The Sexist

Eric Holder Misses Deadline For Implementing Prison Rape Standards

Today, June 23, 2010, marks the deadline for Attorney General Eric Holder to finalize the national standards for corrections facilities to address prison rape. And unless Holder's doing some serious cramming right now, he's going to miss it.

Last June, the National Prison Rape Elimination Commission released a report of proposed national standards for the “prevention, detection, and response to sexual abuse in confinement settings”—a path toward ending prison rape. Holder had 12 months to review the report and make a final ruling on what standards would become law. Holder failed to meet the deadline—according to some corrections experts, he appears to be at least several months behind schedule—and every day Holder waits means the continued abuse of people in detention facilities across the country.

Today, Just Detention International (JDI) held a teleconference to voice its disappointment with Holder's tardiness. According to Lovisa Stannow, Executive Director of JDI, Holder's failure isn't solely administrative.  "National standards have the potential to protect tens of thousands of men, women, and children from being sexually abused behind bars every year," Stannow said.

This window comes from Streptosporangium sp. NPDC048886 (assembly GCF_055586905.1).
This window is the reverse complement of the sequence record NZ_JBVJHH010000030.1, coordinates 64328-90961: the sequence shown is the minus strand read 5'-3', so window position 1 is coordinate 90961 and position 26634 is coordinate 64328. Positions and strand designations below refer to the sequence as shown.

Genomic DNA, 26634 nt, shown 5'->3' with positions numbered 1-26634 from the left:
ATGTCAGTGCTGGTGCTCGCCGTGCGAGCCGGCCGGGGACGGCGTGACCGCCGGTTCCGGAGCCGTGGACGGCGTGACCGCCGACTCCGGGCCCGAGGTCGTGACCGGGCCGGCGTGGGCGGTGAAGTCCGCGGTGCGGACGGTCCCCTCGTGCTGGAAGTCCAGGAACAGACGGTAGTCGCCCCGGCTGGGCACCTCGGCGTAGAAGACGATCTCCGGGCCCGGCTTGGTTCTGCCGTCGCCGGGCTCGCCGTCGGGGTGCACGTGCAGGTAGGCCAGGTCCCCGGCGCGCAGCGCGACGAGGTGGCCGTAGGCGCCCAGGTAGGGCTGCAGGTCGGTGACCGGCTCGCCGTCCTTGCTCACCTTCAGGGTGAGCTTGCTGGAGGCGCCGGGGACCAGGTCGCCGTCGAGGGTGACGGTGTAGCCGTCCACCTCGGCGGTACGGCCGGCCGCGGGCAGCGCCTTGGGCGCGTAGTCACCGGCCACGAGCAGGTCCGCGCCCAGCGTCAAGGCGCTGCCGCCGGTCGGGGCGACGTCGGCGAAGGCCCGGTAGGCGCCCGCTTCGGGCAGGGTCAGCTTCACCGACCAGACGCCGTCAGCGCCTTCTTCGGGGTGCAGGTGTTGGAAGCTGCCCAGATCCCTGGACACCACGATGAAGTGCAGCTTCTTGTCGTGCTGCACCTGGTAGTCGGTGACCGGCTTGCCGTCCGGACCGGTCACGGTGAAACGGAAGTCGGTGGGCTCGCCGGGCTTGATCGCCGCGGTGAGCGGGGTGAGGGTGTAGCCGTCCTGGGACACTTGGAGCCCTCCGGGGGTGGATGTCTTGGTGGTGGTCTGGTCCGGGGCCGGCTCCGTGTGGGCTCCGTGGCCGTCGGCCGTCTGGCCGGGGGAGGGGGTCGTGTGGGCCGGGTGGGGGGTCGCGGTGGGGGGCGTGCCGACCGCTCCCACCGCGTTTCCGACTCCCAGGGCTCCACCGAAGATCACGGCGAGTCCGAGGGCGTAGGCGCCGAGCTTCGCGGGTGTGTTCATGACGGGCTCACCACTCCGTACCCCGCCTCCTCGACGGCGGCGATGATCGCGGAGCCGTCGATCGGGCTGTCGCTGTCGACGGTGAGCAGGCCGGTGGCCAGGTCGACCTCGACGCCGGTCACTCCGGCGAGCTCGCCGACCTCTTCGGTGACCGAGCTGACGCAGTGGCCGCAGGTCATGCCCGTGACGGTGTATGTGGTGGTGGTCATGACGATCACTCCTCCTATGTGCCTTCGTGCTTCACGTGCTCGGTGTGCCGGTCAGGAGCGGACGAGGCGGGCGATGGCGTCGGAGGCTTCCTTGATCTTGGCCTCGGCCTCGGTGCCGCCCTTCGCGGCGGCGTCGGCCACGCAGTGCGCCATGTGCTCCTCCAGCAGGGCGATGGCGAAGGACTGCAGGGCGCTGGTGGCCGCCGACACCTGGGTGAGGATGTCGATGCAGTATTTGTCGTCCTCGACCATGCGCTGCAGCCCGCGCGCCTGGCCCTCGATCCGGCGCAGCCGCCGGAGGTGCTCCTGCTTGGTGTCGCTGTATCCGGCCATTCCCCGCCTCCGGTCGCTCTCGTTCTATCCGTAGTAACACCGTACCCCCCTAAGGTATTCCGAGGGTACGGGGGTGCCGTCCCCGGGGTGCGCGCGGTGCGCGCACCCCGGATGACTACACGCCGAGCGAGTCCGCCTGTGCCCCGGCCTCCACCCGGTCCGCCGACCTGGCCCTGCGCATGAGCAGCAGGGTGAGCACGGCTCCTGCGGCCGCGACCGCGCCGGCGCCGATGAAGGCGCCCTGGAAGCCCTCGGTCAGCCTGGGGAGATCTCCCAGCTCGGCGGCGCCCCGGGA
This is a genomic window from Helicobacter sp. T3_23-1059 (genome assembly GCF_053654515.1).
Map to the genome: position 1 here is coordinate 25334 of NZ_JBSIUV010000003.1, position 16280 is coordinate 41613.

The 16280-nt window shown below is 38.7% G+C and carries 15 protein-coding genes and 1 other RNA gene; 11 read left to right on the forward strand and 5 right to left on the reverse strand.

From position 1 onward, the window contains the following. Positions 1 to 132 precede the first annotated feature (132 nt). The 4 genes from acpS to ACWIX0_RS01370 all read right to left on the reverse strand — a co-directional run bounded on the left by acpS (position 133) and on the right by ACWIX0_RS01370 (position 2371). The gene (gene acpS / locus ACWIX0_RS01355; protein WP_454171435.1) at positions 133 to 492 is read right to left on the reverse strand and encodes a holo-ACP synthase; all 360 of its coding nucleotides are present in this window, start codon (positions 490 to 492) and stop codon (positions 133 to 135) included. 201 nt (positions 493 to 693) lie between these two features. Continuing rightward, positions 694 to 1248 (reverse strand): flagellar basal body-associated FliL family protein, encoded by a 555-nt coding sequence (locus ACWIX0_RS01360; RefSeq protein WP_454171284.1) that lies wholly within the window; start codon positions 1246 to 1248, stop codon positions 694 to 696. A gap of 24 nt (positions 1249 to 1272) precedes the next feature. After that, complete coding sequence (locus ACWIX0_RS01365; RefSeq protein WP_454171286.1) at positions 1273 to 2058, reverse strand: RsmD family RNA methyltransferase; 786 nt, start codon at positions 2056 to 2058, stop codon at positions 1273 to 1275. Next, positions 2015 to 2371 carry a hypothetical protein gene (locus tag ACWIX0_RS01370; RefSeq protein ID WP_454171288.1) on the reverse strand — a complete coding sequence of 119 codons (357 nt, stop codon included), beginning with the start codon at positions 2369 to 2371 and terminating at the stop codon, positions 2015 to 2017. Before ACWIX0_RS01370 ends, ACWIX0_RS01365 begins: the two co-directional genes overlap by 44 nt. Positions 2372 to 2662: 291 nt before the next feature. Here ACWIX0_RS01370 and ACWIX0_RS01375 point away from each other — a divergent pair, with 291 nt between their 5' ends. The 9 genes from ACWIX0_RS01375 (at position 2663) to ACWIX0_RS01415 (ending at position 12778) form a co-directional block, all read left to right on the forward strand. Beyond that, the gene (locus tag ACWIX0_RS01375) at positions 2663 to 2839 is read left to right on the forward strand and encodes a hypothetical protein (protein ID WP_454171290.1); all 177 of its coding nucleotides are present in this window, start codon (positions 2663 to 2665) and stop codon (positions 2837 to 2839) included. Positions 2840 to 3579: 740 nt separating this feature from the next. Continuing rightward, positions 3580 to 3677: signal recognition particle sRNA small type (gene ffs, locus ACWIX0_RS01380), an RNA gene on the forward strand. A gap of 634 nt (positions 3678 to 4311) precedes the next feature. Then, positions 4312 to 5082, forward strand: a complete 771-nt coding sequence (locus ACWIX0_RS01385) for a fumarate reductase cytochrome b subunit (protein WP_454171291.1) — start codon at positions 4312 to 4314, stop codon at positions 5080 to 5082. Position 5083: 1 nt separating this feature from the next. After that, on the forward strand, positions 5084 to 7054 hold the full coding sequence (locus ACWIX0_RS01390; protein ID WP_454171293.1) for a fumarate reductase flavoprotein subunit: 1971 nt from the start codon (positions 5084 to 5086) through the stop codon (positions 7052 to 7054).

Scott Howard-Smith, a survivor of sexual abuse while incarcerated on theft and tax code violation charges, also shared his story on the call. "The attacks that I suffered were devastating," said Howard-Smith, who detailed how a white supremacist gang in his Colorado prison "raped, assaulted, and extorted" him in an attempt to convince him to commit fraud on their behalf.

The abuse didn't stop with fellow inmates. “My efforts to report were often fruitless," Howard-Smith says. Corrections officers refused to help him unless he identified all of his assailants by name and detailed their illegal activities, a move Howard-Smith thought would have put him at greater risk in the facility. Other officials informed Howard-Smith that “as a homosexual I should expect to be targeted by one gang or another," while refusing to offer him added protections.